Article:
Revenue was up year over year from $1.94 billion in the first quarter of 2021 to $2.14 billion, an increase of 10.3%. The bank segment had 2,5 million retail depositors for the quarter, which grew 8% year-over-year with a retail deposit of $136 billion, up 6% compared to the first quarter of 2021.
Source: Investor Presentation
The company has improved its net margin considerably since 2014. In 2014, the net margin was under 13% for the year. Now net margin is over 20% for the past three years and up to 34% in 2021. This is due to improving its efficiency, leading to more substantial margins, which will allow them to capitalize on revenue increases. We are forecasting 3% earnings-per-share growth annually moving forward.
Another earning growth driver will come from share buybacks. The company has a $2 billion buyback program for 2022. The company has already repurchased 13 million shares in 1Q.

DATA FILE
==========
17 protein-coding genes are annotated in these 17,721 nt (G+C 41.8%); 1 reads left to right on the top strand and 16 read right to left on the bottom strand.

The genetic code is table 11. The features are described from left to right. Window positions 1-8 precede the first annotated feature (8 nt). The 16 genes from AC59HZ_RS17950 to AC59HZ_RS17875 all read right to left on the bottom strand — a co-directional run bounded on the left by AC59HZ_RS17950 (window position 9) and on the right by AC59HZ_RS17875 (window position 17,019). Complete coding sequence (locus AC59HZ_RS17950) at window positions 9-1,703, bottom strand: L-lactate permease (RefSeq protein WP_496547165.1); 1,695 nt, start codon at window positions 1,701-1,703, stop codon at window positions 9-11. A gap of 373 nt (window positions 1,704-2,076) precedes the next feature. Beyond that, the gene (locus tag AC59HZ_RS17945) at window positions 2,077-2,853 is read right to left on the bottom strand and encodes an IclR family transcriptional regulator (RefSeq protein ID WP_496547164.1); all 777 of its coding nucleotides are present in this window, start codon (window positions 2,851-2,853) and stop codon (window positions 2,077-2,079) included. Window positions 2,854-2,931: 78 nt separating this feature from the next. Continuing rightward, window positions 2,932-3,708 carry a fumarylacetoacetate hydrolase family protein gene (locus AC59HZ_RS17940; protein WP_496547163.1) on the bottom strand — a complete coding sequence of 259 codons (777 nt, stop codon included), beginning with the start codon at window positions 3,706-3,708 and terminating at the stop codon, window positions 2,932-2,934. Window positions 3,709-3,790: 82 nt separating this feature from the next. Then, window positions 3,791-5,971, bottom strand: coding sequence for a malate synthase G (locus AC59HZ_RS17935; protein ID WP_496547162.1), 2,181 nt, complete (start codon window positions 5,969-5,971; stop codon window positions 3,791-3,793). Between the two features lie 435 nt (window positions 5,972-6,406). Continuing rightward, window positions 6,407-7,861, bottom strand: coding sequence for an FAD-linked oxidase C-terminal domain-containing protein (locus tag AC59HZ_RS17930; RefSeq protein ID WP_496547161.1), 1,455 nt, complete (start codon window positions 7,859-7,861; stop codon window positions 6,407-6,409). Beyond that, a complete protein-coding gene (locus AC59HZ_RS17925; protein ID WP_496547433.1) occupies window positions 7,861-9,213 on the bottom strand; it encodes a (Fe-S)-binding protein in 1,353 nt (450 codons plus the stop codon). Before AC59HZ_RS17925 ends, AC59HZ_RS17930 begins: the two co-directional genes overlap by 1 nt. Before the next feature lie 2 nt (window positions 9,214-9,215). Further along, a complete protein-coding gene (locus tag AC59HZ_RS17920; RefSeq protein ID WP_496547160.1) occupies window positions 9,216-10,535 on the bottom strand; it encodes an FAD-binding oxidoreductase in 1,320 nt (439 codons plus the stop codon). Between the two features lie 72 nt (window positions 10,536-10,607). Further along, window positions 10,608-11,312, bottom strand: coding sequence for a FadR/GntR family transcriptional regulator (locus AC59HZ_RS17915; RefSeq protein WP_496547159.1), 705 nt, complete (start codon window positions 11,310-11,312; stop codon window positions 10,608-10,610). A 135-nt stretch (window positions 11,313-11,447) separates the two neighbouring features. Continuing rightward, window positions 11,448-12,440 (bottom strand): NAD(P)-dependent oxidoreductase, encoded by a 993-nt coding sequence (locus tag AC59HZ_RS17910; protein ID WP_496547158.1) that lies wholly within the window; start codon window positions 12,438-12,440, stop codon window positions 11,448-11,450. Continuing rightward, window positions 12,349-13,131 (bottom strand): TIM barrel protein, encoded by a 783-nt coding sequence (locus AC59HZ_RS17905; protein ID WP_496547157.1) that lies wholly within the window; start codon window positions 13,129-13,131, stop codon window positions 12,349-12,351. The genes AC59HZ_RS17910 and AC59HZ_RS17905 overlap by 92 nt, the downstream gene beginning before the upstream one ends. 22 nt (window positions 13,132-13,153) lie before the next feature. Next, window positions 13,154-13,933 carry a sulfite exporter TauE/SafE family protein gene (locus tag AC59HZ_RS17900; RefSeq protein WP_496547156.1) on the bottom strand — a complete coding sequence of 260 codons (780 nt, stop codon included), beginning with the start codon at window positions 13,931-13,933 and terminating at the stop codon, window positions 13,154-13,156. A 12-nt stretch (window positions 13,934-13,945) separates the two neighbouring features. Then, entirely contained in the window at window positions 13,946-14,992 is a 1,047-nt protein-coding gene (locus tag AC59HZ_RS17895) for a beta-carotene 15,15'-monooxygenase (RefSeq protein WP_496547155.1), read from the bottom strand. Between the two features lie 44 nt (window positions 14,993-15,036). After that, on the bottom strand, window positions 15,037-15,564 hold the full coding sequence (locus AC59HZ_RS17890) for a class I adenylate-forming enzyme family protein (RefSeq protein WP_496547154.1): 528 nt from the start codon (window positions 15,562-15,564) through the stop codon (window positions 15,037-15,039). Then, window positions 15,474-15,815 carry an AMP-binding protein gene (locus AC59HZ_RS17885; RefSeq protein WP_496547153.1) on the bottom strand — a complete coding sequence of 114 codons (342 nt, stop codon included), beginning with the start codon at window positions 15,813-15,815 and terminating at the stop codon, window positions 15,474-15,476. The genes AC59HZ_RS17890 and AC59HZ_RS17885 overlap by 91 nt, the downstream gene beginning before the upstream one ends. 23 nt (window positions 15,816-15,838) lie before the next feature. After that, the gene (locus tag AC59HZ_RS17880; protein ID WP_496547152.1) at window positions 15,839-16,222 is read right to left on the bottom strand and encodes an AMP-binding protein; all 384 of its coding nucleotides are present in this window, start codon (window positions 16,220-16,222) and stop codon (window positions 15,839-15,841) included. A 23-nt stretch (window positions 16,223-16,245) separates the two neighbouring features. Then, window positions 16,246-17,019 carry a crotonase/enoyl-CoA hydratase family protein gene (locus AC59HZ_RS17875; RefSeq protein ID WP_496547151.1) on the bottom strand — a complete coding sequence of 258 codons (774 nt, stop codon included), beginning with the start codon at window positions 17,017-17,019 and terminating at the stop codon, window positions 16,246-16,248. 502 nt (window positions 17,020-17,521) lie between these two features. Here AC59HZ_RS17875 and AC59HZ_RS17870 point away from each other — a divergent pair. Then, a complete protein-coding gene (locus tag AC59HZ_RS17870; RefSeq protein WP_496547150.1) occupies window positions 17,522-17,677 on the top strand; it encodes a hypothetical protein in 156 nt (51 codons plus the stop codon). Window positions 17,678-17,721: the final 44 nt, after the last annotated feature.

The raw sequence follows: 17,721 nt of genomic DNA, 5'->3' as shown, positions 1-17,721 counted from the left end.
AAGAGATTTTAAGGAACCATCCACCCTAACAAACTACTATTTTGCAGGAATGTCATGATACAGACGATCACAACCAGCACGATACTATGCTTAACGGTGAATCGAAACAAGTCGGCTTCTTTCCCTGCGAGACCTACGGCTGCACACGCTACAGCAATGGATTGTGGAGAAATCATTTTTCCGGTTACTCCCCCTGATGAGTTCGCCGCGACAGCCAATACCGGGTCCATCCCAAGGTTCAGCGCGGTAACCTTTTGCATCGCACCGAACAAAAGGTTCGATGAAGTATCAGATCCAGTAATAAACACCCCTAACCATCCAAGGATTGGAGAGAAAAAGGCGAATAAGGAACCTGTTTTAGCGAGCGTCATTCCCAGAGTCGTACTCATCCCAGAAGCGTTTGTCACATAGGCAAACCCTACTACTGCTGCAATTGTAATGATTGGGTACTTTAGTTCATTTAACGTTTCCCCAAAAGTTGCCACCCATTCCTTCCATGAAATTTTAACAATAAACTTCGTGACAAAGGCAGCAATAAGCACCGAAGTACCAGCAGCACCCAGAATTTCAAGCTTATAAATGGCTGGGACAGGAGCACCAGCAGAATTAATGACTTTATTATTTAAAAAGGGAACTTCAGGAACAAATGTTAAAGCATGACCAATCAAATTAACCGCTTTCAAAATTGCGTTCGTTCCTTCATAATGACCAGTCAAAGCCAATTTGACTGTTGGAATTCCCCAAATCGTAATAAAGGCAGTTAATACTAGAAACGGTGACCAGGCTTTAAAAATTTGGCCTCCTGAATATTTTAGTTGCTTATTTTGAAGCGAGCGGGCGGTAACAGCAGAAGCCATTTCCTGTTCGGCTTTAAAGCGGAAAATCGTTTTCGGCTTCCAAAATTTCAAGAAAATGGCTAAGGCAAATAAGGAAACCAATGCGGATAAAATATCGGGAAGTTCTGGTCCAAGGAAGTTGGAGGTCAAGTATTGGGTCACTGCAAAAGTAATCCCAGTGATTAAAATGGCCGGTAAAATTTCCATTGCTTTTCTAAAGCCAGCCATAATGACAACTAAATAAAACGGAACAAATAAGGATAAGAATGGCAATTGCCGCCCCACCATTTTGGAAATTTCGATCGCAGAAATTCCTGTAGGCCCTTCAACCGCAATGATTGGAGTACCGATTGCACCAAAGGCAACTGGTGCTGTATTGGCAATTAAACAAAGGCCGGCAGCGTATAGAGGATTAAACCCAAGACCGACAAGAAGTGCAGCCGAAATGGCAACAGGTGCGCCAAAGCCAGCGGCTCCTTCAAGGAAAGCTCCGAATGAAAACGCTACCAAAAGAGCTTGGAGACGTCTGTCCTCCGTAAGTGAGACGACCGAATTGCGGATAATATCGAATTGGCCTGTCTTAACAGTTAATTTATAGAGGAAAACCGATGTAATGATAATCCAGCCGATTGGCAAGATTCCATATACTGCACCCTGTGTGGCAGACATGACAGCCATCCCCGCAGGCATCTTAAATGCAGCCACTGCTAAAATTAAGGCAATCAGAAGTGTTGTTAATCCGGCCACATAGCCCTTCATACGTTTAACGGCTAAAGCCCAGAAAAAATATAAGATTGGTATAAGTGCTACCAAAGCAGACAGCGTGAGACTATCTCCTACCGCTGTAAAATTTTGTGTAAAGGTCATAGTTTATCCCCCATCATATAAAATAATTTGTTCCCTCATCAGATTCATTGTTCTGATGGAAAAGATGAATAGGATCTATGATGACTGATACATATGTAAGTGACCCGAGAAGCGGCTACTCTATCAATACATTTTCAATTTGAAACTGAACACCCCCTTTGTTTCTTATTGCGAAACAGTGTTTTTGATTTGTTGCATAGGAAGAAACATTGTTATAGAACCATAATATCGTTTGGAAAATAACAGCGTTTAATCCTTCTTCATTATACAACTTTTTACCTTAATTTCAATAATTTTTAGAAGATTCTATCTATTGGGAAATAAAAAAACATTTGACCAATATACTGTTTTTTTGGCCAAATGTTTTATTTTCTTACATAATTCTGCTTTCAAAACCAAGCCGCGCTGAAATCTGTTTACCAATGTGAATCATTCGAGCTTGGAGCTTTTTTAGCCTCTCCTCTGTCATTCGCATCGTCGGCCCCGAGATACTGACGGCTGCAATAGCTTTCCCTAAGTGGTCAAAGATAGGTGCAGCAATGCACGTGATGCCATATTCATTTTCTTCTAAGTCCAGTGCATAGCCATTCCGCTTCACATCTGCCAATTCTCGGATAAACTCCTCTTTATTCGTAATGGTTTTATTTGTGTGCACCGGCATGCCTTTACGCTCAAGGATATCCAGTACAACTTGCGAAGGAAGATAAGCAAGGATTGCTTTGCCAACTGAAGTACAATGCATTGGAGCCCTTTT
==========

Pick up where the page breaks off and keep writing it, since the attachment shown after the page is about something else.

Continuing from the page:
Since the stock price looks undervalued, this will help earnings grow for the foreseeable future.
Source: Investor Presentation
Competitive Advantages & Recession Performance
There is no competitive advantage for the company as hundreds of banks offer the same kind of services that Ally offers. However, the company does do well with marketing and enticing new customers to its services with lower interest for loans and higher interest for savings accounts.
Ally did not perform well during the Great Recession, as the company needed a bailout. Following the bailout, the company went public again in 2014. Luckily, another crisis with the dimensions and the focus on financials like the one from 2009 is not overly likely in the foreseeable future, so investors do not have to worry about bankruptcy at this point. Still, the coronavirus crisis shows that Ally Financial’s business is vulnerable to downturns, as credit losses during 2020 were above the norm.
Valuation & Expected Returns
For 2022, we expect the company to earn $7.80 per share. This will be down 9.4% compared to 2021. However, it is much higher than what the company earned in 2020 when it earned $3.03 per share.